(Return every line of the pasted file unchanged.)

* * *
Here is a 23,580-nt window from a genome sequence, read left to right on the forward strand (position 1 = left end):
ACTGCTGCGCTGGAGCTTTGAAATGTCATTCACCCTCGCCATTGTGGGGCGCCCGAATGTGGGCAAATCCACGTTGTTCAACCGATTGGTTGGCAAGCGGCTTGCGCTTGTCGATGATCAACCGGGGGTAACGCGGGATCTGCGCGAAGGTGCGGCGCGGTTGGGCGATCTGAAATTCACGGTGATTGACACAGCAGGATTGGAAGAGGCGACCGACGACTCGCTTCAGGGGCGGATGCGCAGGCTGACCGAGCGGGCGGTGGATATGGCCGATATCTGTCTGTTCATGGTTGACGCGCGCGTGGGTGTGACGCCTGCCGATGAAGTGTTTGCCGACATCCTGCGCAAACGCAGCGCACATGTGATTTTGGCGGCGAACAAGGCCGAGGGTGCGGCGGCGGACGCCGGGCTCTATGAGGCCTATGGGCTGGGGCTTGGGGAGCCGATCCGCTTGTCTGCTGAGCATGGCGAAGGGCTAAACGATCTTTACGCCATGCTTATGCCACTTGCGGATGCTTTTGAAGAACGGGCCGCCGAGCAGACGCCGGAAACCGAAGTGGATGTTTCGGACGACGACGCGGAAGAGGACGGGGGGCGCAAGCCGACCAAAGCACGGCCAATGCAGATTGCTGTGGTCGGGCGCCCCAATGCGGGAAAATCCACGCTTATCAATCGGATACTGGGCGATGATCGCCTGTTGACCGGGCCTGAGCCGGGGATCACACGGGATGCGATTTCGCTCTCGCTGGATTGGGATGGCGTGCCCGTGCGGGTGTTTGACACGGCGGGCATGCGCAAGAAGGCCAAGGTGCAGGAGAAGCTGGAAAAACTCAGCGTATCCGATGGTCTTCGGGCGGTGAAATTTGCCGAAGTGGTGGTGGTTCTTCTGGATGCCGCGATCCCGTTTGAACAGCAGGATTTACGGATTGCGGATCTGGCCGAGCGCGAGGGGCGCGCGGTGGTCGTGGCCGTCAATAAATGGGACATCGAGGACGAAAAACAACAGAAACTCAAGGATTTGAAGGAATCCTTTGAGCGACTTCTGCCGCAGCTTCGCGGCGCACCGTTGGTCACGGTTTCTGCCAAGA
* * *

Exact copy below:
Here is a 23,580-nt window from a genome sequence, read left to right on the forward strand (position 1 = left end):
ACTGCTGCGCTGGAGCTTTGAAATGTCATTCACCCTCGCCATTGTGGGGCGCCCGAATGTGGGCAAATCCACGTTGTTCAACCGATTGGTTGGCAAGCGGCTTGCGCTTGTCGATGATCAACCGGGGGTAACGCGGGATCTGCGCGAAGGTGCGGCGCGGTTGGGCGATCTGAAATTCACGGTGATTGACACAGCAGGATTGGAAGAGGCGACCGACGACTCGCTTCAGGGGCGGATGCGCAGGCTGACCGAGCGGGCGGTGGATATGGCCGATATCTGTCTGTTCATGGTTGACGCGCGCGTGGGTGTGACGCCTGCCGATGAAGTGTTTGCCGACATCCTGCGCAAACGCAGCGCACATGTGATTTTGGCGGCGAACAAGGCCGAGGGTGCGGCGGCGGACGCCGGGCTCTATGAGGCCTATGGGCTGGGGCTTGGGGAGCCGATCCGCTTGTCTGCTGAGCATGGCGAAGGGCTAAACGATCTTTACGCCATGCTTATGCCACTTGCGGATGCTTTTGAAGAACGGGCCGCCGAGCAGACGCCGGAAACCGAAGTGGATGTTTCGGACGACGACGCGGAAGAGGACGGGGGGCGCAAGCCGACCAAAGCACGGCCAATGCAGATTGCTGTGGTCGGGCGCCCCAATGCGGGAAAATCCACGCTTATCAATCGGATACTGGGCGATGATCGCCTGTTGACCGGGCCTGAGCCGGGGATCACACGGGATGCGATTTCGCTCTCGCTGGATTGGGATGGCGTGCCCGTGCGGGTGTTTGACACGGCGGGCATGCGCAAGAAGGCCAAGGTGCAGGAGAAGCTGGAAAAACTCAGCGTATCCGATGGTCTTCGGGCGGTGAAATTTGCCGAAGTGGTGGTGGTTCTTCTGGATGCCGCGATCCCGTTTGAACAGCAGGATTTACGGATTGCGGATCTGGCCGAGCGCGAGGGGCGCGCGGTGGTCGTGGCCGTCAATAAATGGGACATCGAGGACGAAAAACAACAGAAACTCAAGGATTTGAAGGAATCCTTTGAGCGACTTCTGCCGCAGCTTCGCGGCGCACCGTTGGTCACGGTTTCTGCCAAGA